Aldebaran

Uniquely shaped, with deep kimono styled sleeves and collar extended to hem.

Red-Pink-Black-Cream patchworks.  Knee length with lace-up adjustable front to adapt bust size.

Shamanic Nights ETSY Shop

Purple Shimmers

Kimono styled below knee dress, (same style cut as dress Aldebaran) in panels of purples, navy and floral prints.  Close fitted back top, with skirt section gathered slightly below bust into high waist.

Unique adjustable front lacing.  Front lower skirt stitched closed but can be reopened to customer's preference for open lower dress below lace-up.

[Gallery under reconstruction]

Shamanic Nights ETSY Shop

Cappuccino

Two dresses in coffee/cream/black patchwork: multi styled with stretch cotton bandeau top which performs dually as a dress bust hold up, or cummerbund if worn as a skirt.

Two variations: Black lace hem, lined in nylon knit with coffee coloured feature patchwork print 'Love Never Dies'.

White fringed hem version, unlined, no feature coffee patchwork; just cream and black.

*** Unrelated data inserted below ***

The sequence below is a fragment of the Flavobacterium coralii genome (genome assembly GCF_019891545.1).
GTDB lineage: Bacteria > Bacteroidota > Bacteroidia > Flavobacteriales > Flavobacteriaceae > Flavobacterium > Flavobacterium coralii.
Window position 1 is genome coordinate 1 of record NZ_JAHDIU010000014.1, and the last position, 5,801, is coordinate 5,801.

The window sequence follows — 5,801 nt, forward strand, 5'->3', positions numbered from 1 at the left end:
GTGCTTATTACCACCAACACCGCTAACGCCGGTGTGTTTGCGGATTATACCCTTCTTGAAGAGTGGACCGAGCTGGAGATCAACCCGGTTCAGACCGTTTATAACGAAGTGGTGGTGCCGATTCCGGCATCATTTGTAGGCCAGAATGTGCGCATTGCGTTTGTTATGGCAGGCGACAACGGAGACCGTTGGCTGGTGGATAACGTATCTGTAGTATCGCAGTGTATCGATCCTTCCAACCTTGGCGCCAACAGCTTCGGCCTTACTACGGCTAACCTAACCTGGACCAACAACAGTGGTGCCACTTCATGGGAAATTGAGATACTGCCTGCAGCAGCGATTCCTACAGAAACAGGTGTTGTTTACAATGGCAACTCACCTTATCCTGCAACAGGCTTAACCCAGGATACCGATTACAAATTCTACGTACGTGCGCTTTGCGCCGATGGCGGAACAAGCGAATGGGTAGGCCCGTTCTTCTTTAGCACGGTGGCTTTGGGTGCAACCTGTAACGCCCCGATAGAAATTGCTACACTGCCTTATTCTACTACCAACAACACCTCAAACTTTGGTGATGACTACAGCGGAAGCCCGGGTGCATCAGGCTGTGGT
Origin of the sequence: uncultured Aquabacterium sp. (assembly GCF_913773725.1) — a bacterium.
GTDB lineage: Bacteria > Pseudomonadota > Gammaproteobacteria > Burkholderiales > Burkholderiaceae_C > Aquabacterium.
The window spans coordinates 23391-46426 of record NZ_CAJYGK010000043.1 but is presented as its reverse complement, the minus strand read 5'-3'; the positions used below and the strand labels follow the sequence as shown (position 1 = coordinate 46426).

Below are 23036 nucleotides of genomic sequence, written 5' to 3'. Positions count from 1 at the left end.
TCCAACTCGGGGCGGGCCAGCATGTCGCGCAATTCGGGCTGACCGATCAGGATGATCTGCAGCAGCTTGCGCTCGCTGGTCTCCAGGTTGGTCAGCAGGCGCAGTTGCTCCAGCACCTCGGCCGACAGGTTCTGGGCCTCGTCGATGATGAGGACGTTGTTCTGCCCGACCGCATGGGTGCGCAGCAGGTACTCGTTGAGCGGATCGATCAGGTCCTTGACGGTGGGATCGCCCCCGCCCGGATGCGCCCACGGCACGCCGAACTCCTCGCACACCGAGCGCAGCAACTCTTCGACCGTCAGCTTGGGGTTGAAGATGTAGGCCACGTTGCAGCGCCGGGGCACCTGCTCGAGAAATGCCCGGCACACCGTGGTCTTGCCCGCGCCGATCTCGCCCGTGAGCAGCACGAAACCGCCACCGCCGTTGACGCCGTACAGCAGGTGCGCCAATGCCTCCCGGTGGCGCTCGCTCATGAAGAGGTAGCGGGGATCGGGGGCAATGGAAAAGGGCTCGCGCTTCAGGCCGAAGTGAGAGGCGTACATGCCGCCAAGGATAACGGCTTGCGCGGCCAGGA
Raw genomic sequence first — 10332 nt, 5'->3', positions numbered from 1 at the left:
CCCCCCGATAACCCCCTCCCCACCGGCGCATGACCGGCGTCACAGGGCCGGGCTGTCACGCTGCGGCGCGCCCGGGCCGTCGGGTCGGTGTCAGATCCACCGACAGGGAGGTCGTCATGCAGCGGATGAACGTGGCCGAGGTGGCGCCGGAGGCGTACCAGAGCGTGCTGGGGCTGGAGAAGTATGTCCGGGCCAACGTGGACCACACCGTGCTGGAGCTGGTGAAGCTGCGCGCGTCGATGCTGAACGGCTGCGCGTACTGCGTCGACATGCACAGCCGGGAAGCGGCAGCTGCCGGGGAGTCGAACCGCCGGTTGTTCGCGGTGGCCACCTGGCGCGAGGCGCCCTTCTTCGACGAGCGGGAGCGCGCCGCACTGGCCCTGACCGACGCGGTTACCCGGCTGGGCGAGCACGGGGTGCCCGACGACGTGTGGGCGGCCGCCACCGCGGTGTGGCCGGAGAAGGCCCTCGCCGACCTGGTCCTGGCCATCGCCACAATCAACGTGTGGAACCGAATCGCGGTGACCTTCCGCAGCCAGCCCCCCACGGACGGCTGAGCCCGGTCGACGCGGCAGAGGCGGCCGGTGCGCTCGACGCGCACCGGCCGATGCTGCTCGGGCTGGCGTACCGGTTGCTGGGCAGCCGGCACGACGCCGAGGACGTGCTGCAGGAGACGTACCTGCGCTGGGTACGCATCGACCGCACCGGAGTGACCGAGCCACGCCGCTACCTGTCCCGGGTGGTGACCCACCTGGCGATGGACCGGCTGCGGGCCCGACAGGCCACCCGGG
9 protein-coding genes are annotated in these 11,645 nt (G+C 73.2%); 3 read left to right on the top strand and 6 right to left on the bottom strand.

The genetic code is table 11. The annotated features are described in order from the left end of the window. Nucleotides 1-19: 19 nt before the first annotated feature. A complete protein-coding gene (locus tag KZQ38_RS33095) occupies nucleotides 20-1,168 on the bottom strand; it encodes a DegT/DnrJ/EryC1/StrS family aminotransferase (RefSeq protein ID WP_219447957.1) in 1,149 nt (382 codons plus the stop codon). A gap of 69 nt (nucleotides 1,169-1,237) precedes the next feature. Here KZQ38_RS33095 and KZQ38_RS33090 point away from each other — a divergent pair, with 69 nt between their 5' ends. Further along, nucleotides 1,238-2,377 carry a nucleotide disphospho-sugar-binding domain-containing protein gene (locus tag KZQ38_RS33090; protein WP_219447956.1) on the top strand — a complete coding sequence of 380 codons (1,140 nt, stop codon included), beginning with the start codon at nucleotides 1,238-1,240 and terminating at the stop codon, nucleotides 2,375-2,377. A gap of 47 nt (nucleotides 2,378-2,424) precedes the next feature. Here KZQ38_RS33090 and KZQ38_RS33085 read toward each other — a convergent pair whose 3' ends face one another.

[Gallery under reconstruction] 

Shamanic Nights ETSY Shop

Tropical Parrots

Lose fit large shirt dress in olive green/black/bright pink with parrots print back, and beige green orange passion flowers front printed panel. 

Lined in black viscose shirt with orange flower print: allows dress to be worn in reverse.

[Gallery under reconstruction]

[To be added to Etsy shop]

Tasmanian Blues

Robe dress in blue cotton and viscose; below knee, with unique seed pod applique decoration.

Collar is silk painted, on hand dyed gold collar, from maker's eucalyptus bark dye session.

Shamanic Nights ETSY Shop

Nigella Blues

Short sleeved large smock top in same fabrics as Tasmanian Blues robe-dress.

Front buttoned, floral print lined.

Shamanic Nights ETSY Shop

Cherry Fluzzies

Two patchwork panelled dresses with bright cerise knitted buttoned tops.